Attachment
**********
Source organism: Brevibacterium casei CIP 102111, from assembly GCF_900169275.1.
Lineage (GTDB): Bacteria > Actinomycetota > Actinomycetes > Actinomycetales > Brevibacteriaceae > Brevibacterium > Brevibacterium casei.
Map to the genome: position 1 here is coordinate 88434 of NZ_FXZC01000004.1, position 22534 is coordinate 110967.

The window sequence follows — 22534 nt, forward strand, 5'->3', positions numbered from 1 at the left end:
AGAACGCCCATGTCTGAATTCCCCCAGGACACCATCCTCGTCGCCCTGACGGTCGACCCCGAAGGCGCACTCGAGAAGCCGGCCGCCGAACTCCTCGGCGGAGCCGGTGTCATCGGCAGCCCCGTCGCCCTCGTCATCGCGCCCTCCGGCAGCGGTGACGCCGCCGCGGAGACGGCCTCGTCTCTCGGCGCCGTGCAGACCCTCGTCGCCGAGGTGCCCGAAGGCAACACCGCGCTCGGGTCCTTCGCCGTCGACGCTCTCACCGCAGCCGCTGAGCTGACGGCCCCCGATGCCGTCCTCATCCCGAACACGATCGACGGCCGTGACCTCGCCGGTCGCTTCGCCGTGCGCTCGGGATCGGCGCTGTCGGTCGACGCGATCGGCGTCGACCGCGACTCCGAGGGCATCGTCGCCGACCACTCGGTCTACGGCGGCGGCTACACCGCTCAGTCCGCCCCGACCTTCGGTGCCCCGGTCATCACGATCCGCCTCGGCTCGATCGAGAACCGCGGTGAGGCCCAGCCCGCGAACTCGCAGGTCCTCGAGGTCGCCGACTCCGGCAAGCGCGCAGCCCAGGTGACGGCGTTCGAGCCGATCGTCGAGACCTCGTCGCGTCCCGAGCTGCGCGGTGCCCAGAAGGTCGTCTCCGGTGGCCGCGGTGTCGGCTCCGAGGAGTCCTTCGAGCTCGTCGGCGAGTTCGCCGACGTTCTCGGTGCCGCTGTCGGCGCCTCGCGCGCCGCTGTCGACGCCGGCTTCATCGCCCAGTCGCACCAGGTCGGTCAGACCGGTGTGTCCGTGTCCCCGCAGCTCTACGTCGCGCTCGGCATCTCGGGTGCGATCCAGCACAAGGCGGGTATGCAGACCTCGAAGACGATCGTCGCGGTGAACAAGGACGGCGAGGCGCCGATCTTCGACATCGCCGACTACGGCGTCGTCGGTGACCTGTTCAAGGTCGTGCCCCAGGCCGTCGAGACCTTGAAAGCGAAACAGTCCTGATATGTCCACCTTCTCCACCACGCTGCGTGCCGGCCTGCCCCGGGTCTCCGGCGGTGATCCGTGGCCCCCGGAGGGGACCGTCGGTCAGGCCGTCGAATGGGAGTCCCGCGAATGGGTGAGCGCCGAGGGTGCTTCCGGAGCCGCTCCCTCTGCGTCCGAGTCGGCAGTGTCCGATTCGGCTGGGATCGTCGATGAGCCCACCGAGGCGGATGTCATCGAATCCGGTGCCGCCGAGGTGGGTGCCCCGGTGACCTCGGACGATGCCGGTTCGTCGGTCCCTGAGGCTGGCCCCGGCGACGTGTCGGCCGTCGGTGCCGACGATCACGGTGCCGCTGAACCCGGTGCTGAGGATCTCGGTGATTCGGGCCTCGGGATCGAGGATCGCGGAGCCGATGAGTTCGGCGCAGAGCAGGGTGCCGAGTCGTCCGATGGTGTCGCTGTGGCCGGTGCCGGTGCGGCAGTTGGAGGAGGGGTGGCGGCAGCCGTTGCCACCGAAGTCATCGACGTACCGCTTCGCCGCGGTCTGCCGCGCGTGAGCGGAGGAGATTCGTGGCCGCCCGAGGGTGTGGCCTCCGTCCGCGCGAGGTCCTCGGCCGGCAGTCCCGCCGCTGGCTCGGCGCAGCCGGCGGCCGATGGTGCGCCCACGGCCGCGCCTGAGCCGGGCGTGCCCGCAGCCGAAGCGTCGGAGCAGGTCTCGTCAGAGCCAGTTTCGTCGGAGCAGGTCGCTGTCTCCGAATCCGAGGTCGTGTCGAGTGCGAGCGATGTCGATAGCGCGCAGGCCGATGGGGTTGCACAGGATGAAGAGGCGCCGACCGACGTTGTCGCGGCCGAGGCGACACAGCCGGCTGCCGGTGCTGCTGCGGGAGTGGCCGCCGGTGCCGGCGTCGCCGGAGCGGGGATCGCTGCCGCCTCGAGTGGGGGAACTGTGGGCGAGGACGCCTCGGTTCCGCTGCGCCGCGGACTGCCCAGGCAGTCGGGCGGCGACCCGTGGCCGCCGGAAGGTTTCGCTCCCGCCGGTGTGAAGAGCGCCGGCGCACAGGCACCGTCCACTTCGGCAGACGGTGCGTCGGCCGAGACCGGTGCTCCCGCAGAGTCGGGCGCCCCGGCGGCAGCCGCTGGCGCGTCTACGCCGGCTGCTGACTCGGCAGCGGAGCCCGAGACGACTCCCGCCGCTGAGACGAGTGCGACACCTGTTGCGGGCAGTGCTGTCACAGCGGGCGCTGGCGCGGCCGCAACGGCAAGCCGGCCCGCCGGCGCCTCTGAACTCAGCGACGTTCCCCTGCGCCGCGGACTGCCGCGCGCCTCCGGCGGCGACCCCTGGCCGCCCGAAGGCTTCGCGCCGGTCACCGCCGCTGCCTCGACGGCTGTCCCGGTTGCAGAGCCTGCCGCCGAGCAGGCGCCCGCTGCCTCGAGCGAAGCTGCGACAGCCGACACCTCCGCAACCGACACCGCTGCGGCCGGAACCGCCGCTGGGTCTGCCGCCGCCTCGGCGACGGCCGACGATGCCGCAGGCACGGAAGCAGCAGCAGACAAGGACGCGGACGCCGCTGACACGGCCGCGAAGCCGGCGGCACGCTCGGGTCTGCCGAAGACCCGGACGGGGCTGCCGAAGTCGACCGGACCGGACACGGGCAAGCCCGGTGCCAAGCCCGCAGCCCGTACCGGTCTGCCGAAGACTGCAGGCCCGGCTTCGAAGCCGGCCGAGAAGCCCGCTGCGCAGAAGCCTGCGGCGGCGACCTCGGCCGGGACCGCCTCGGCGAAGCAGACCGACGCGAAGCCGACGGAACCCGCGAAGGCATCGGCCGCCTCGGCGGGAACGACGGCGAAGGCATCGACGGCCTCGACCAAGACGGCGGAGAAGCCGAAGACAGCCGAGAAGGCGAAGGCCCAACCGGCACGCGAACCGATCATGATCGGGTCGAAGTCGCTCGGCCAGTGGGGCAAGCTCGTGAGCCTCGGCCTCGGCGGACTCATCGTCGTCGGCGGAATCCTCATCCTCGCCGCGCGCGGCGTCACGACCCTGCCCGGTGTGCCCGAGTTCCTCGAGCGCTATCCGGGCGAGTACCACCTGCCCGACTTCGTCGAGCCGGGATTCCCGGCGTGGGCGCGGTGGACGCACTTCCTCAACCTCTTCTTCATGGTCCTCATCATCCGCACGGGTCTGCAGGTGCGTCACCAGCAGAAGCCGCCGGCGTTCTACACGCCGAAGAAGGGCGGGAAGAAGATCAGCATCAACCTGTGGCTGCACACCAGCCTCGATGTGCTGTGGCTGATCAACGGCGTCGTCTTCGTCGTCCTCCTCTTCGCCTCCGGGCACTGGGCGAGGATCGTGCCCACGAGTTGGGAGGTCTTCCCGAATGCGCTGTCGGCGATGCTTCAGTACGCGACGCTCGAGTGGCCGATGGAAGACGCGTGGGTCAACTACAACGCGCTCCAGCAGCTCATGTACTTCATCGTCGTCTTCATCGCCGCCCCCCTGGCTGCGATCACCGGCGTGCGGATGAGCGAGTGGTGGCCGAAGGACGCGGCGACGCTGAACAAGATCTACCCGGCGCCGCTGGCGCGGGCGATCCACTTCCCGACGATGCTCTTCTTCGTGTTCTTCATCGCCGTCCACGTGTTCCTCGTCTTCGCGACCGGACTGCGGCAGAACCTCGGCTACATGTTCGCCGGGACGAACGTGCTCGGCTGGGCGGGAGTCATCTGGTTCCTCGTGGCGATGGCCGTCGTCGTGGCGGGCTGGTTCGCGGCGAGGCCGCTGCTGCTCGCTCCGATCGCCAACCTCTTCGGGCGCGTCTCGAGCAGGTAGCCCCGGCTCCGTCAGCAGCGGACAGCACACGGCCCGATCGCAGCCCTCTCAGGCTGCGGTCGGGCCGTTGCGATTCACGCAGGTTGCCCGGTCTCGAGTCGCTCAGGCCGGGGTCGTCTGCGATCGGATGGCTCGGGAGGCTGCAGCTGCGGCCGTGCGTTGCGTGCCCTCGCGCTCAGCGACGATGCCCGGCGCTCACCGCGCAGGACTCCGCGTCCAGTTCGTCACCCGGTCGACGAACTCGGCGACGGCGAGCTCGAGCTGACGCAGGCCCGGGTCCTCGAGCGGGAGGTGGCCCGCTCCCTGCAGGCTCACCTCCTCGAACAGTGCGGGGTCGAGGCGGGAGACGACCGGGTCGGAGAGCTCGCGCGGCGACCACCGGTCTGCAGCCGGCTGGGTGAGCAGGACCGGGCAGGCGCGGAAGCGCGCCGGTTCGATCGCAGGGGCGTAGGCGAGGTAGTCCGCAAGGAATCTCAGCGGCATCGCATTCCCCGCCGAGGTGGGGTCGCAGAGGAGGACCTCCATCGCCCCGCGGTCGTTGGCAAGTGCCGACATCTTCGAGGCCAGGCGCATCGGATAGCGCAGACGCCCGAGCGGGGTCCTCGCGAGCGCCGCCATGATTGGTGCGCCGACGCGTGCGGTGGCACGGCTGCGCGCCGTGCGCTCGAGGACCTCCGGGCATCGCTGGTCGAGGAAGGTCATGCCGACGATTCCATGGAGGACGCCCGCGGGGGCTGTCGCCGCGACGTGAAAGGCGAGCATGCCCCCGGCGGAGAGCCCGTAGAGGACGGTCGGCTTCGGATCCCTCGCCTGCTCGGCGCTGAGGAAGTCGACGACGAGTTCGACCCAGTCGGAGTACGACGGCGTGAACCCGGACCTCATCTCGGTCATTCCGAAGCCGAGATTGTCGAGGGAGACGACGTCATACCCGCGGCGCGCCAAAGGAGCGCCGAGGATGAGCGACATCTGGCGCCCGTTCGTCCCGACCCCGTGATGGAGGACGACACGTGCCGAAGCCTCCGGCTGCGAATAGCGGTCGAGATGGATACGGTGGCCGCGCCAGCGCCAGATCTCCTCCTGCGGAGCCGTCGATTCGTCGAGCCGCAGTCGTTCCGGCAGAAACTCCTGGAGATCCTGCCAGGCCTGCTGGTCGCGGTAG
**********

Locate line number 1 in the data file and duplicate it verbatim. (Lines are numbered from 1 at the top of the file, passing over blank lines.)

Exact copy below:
Source organism: Brevibacterium casei CIP 102111, from assembly GCF_900169275.1.